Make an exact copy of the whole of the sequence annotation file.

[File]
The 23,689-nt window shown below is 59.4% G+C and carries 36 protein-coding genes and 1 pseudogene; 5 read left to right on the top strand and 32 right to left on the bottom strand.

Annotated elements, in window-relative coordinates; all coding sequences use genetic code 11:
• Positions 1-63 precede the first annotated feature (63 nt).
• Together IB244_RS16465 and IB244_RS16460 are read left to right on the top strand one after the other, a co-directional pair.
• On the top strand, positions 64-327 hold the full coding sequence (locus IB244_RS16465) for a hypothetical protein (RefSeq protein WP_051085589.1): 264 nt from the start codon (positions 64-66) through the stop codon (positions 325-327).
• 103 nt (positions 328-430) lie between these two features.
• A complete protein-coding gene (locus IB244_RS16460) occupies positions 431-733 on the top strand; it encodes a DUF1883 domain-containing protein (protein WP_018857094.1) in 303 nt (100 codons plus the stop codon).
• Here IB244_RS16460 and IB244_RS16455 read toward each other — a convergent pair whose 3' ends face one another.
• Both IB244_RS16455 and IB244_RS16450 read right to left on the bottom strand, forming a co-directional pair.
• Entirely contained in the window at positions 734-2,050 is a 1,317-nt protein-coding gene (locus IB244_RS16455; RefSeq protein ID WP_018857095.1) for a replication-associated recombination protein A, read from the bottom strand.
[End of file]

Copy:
The 23,689-nt window shown below is 59.4% G+C and carries 36 protein-coding genes and 1 pseudogene; 5 read left to right on the top strand and 32 right to left on the bottom strand.

Annotated elements, in window-relative coordinates; all coding sequences use genetic code 11:
• Positions 1-63 precede the first annotated feature (63 nt).
• Together IB244_RS16465 and IB244_RS16460 are read left to right on the top strand one after the other, a co-directional pair.
• On the top strand, positions 64-327 hold the full coding sequence (locus IB244_RS16465) for a hypothetical protein (RefSeq protein WP_051085589.1): 264 nt from the start codon (positions 64-66) through the stop codon (positions 325-327).
• 103 nt (positions 328-430) lie between these two features.
• A complete protein-coding gene (locus IB244_RS16460) occupies positions 431-733 on the top strand; it encodes a DUF1883 domain-containing protein (protein WP_018857094.1) in 303 nt (100 codons plus the stop codon).
• Here IB244_RS16460 and IB244_RS16455 read toward each other — a convergent pair whose 3' ends face one another.
• Both IB244_RS16455 and IB244_RS16450 read right to left on the bottom strand, forming a co-directional pair.
• Entirely contained in the window at positions 734-2,050 is a 1,317-nt protein-coding gene (locus IB244_RS16455; RefSeq protein ID WP_018857095.1) for a replication-associated recombination protein A, read from the bottom strand.